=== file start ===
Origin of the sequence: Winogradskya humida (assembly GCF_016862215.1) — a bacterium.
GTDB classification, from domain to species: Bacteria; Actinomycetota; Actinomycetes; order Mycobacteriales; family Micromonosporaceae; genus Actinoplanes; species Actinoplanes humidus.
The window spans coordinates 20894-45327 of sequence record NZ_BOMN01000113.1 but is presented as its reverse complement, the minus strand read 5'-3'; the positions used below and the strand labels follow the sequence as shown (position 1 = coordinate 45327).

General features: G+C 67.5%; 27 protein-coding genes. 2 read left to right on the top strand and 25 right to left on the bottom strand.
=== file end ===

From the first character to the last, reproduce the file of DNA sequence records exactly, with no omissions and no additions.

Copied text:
Origin of the sequence: Winogradskya humida (assembly GCF_016862215.1) — a bacterium.
GTDB classification, from domain to species: Bacteria; Actinomycetota; Actinomycetes; order Mycobacteriales; family Micromonosporaceae; genus Actinoplanes; species Actinoplanes humidus.
The window spans coordinates 20894-45327 of sequence record NZ_BOMN01000113.1 but is presented as its reverse complement, the minus strand read 5'-3'; the positions used below and the strand labels follow the sequence as shown (position 1 = coordinate 45327).

General features: G+C 67.5%; 27 protein-coding genes. 2 read left to right on the top strand and 25 right to left on the bottom strand.